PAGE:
Slideshow Cybercrooks Aim Small In Latest Breaches

Published
  • September 27 2011, 11:00pm EDT
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Smaller Targets

Cybercrooks are switching from the sweeping Heartland-style breach of years past to a focus instead on smaller, more tactical attacks that are more difficult to spot and counter.


Inside Information Leaked

One of most recent bank victims is Citigroup, which in August reported a pair of data breaches. One exposed more than 92,000 customers in its Japanese card unit, when a person affiliated with an outsourcer illegally obtained inside information for a third party. But there was a bright spot to this unwelcome episode. Citigroup said that personal identification numbers were protected, so unauthorized use of the personal data to commit card fraud was unlikely.

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Big Hits

Citigroup is just one of a number of major financial institutions and firms outside of financial services to experience data breaches in the past year, with targets ranging from other large banks such as Capital One Financial Corp. to retailers such as Michaels Stores and government institutions as large as the U.S. Senate.


Breach Black Eye

Each breach is a new black eye, giving assailants access to internal systems, where they can attach malicious software, find additional weaknesses to exploit, obtain information for whistle-blowing campaigns, or launch phishing attacks that dupe consumers and staff to turn over even more sensitive information. And leaks are particularly vexing since they are very easy to cause–a simple emailed attachment to an employee's home PC or mobile device, and a subsequent return email, can mistakenly compromise the PC, the attachment and the bank itself.


Cross Channel Protection

Create a cross-channel data protection plan. At Huntington Bank, chief information officer Zahid Afzal is busy working on a three-year information-control program, in which every aspect of how the bank distributes information will be examined across all mediums and channels. One of the goals is to strengthen controls and access surrounding data and usage that is consistent across all business lines and activities, so there aren't different approaches to data security for different locations or departments that could inadvertently present opportunities for unwanted exposure.

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Curb Web Surfing

One theme that came up repeatedly among security experts is how easy it is for seemingly normal business activities of internal staff to accidentally expose an entire institution to a data breach. Email attachments, using personal mobile phones for work, and using home PCs for work can all indirectly place sensitive data in compromising venues. That includes Web surfing at workstations. Julie Conroy McNelley, a senior analyst at Aite, says banks should place restrictions on Web surfing for staff that come into contact with sensitive data, either for customers or internal data.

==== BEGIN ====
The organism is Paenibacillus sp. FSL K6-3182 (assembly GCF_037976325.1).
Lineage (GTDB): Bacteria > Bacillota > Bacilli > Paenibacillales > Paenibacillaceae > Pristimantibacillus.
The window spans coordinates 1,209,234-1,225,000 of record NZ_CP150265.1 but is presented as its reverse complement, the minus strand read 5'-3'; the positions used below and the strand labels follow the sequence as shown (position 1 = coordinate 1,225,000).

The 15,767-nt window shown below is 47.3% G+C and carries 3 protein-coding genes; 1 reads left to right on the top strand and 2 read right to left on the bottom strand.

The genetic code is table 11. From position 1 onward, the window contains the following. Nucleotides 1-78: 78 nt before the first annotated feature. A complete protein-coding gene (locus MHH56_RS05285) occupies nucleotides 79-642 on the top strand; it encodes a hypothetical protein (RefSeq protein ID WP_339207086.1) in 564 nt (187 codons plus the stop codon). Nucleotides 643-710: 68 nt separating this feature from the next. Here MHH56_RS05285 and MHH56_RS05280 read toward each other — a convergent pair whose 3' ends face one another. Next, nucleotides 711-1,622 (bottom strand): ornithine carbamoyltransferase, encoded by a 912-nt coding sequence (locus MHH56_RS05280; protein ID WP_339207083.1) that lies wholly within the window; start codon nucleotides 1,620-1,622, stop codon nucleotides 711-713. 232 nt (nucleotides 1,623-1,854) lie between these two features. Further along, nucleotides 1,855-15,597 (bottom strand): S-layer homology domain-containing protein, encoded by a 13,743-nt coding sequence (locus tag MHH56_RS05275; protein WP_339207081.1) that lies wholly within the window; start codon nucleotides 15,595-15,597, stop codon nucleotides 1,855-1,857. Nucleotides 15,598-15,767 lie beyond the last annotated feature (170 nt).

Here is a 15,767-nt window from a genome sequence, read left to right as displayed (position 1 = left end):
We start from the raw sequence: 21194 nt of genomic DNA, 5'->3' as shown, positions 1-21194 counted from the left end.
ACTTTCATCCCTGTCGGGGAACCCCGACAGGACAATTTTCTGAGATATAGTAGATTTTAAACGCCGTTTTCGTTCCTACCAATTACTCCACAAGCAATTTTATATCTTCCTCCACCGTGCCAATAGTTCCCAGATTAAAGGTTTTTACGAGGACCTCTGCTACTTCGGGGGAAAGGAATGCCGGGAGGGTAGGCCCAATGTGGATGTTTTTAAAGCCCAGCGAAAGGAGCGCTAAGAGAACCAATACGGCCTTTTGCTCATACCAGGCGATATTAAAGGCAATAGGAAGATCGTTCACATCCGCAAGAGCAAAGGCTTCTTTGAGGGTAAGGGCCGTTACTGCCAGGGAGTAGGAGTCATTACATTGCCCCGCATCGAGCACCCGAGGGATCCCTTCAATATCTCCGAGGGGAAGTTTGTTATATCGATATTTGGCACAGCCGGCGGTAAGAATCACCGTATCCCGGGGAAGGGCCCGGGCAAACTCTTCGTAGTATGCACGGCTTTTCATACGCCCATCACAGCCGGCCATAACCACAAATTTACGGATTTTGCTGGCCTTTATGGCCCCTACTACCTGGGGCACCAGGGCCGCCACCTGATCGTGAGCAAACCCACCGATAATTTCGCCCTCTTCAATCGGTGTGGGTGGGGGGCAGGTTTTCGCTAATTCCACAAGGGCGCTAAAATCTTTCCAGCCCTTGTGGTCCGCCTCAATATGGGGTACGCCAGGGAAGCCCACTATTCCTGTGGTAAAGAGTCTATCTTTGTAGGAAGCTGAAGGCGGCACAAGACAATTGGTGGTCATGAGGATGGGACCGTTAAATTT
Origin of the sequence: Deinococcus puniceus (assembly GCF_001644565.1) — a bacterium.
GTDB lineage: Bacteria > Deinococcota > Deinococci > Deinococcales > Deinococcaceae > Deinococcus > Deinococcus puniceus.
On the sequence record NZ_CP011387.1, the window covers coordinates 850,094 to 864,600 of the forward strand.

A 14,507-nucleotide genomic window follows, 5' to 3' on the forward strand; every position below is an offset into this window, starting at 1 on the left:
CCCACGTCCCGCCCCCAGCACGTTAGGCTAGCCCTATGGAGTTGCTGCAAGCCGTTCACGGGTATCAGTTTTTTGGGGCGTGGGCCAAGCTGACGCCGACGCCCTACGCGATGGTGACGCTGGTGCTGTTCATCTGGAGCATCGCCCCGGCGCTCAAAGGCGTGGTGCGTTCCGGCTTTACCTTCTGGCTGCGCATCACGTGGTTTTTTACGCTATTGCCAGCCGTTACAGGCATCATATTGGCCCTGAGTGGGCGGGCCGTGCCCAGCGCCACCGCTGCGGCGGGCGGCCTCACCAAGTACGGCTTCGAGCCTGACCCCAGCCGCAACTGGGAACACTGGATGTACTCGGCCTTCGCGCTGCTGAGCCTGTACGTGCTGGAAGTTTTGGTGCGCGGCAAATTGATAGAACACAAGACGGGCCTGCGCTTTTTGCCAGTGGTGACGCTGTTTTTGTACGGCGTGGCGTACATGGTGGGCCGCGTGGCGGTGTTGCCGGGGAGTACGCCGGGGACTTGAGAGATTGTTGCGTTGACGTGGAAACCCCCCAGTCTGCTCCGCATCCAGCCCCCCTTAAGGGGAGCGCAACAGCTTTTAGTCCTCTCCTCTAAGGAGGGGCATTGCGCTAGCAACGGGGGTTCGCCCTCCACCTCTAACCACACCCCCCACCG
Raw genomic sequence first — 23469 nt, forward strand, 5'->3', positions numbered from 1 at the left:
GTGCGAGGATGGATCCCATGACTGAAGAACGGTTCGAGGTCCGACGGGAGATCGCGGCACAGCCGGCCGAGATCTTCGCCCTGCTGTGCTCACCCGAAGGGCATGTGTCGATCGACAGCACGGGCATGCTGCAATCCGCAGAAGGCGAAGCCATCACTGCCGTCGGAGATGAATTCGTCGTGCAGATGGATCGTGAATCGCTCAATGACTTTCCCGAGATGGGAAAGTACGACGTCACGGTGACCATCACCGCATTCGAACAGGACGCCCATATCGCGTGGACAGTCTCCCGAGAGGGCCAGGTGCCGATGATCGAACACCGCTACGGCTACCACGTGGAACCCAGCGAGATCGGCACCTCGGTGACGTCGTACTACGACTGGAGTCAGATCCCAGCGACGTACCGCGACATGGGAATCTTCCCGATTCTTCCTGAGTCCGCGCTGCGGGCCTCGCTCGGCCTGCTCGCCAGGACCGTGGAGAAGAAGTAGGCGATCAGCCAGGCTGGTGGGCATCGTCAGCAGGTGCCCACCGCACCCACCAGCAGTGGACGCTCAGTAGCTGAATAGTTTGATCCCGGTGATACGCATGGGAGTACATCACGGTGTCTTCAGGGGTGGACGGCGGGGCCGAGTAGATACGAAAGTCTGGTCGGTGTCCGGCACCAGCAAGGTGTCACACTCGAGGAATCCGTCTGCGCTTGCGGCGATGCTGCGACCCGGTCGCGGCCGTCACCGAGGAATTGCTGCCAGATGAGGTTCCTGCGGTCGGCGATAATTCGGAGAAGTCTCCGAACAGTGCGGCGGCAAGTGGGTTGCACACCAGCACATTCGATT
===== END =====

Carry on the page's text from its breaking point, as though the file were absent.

Protecting Login Credentials

According to the Verizon/Secret Service data breach study, 86% of records breached across all industries were the result of stolen login credentials. That places pressure on banks to enforce strong authentication for both employees and customers, pressure that supersedes any action by a regulator or standards body that recommends banks shore up authentication.


Consider Virtualization

Desktop virtualization projects that run a number of staff workstations off a single server in a centralized data center have lots of benefits in terms of energy use. But they can also concentrate leak and breach prevention in fewer locations."Virtualization allows you to take advantage of improved backup and recovery, and it extends the sophistication of the data center to the desktop," says Leda Csanka, vice president and CIO at Cetera Financial Group.

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Password Problems

A common data security problem for business banking customers is passwords that give employees the ability to pay bills and access to additional sensitive data. Like a lot of breaches, the resultant leaks are accidental - the user doesn't know that he or she is creating exposure by accessing or sharing the wrong information. Jacob Jegher, a senior analyst at Celent, says banks can mitigate this risk by deploying an entitlement structure that sets up a hierarchy at different levels for corporate banking clients.


No Loudmouths

Kris Kovacs, IT manager at Coastal Federal Credit Union in North Carolina, says it is unwise to loudly announce to the world that your financial institution is solid and secure from data breaches, fraud or any adverse event connected to the unwanted exposure or loss of sensitive information. "Not making yourself a target is important. If you talk too much about how secure your institution is, you can become a target in a highly charged environment," he says. "You also risk giving away details about how you're protecting your data."